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Amy L. Blaisdell


“Something my clients find valuable is that I act as a business partner with them, bringing a mix of solving legal and business issues while helping them operate within their industry’s regulatory framework.”


  • Missouri
  • Illinois
  • U.S. District Court, Northern District of Florida
  • U.S. District Court, Central District of Illinois
  • U.S. District Court, Southern District of Illinois
  • U.S. District Court, Southern District of Indiana
  • U.S. District Court, Eastern District of Michigan
  • U.S. District Court, Western District of Michigan
  • U.S. District Court, Eastern District of Missouri


J.D., Saint Louis University School of Law, magna cum laude, 2001

B.A., Murray State University, 1998, Valedictorian/Outstanding Senior Woman


Amy Blaisdell represents employers nationwide in the defense of employment and employee benefits litigation. Her knowledge of anti-discrimination, medical leave and other employment-related laws complements her extensive experience in Employee Retirement Income Security Act (ERISA) matters, making her a valuable advisor on these often-overlapping areas of the law.

Amy focuses on highly regulated industries including health care and securities. Understanding the specific regulatory requirements affecting these industries enables her to give comprehensive guidance on issues including medical leave, discrimination, harassment, wage and hour and a variety of other compliance issues. As a part of her niche, she defends religious health care organizations in defending their benefit plans and employment practices.

Amy has defended hundreds of ERISA lawsuits, including class actions, in courts across the country. She also has defended class action lawsuits arising under the Fair Labor Standards Act (FLSA) and regularly handles employment litigation arising under such laws as the Americans with Disabilities Act, Family and Medical Leave Act, Title VII of the Civil Rights Act, the Age Discrimination in Employment Act and their state law counterparts, to name a few.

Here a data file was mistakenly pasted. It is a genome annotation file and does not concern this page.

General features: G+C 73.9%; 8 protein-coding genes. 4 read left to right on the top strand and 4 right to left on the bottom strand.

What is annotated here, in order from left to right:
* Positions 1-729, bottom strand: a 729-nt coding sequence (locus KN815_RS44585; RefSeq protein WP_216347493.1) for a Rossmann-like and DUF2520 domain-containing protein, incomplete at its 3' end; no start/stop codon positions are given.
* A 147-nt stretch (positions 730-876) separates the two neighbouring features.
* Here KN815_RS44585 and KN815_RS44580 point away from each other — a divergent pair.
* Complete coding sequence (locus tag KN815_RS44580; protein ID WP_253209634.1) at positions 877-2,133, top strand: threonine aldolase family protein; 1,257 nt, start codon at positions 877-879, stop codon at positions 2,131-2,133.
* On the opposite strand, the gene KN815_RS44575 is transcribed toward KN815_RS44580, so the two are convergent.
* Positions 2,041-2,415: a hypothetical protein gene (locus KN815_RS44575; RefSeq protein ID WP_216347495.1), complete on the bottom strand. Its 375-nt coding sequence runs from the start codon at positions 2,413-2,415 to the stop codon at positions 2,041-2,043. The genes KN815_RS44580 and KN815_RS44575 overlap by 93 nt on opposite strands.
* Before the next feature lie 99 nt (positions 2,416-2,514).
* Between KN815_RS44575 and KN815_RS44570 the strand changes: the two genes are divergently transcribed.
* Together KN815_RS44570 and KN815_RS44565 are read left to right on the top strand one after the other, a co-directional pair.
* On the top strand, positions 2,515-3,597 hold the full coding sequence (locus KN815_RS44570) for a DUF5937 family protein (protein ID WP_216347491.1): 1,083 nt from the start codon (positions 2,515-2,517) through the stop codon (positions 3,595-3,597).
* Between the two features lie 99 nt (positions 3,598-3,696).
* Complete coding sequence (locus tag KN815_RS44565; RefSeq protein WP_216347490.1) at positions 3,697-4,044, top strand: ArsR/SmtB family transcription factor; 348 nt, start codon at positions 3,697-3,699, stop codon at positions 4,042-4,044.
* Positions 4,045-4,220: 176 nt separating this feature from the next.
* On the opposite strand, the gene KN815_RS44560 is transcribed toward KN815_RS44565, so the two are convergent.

Another focus of Amy’s practice is absence and leave management, an area of increasing importance for employers. Amy participates in the Disability Management Employers Coalition and is a frequent presenter on topics impacting employer sponsored disability plans and related programs and policies. By drawing on that knowledge and her experience in restructuring leave programs, she helps employers stay in compliance and devise plans that fit their industry’s needs.

Amy also provides practical day-to-day human resources and employee benefits advice and drafts handbooks and various employment agreements. She trains employers on topics including discrimination and harassment, management of employee absence and compliance with the ADA, FMLA, FLSA and other laws.

Honors & Awards

Honors & Awards

  • The Best Lawyers in America, Employment Law, 2016-2017
  • Missouri & Kansas Super Lawyers, Employment & Labor, 2010-2011
  • Missouri Lawyers Weekly, "Up & Coming," 2009


Representative Matters

  • Represented Advocate Health Care Network before the U.S. Supreme Court in Advocate Health Care Network et al. v. Stapleton et al., a high-profile case involving the interpretation of ERISA’s “church plan” definition. The case resulted in a unanimous June 5, 2017, decision in favor of Advocate and two other religiously affiliated hospitals.
  • Defending a religious health care network and employees in a putative class action lawsuit challenging the pension plan's status as a church plan exempt from ERISA.
  • Defended a health care network in two putative class action lawsuits filed in U.S. District Court for the Eastern District of Missouri alleging failure to pay for overtime under federal Fair Labor Standards Act and Missouri law. The cases were resolved on favorable terms for client through settlement.
  • Obtained summary judgment in favor of an long-term disability plans in multiple lawsuits alleging wrongful denial of benefits under ERISA.
  • Defended a country club and individual club members against ERISA claims for benefits, breach of fiduciary duty, and interference with protected rights, and multiple state law claims. Obtained summary judgment in all seven counts based on the ultimate finding that a deferred compensation plan and an employment agreement plan were “top-hat” plans and, thus, not subject to ERISA.

News & Insights




  • Greensfelder Employment & Labor Newsletter, Fall 2009
  • "The Family and Medical Leave Act Final Regulations: What Employers Need to Know"
    Greensfelder Employment & Labor Newsletter, January 2009

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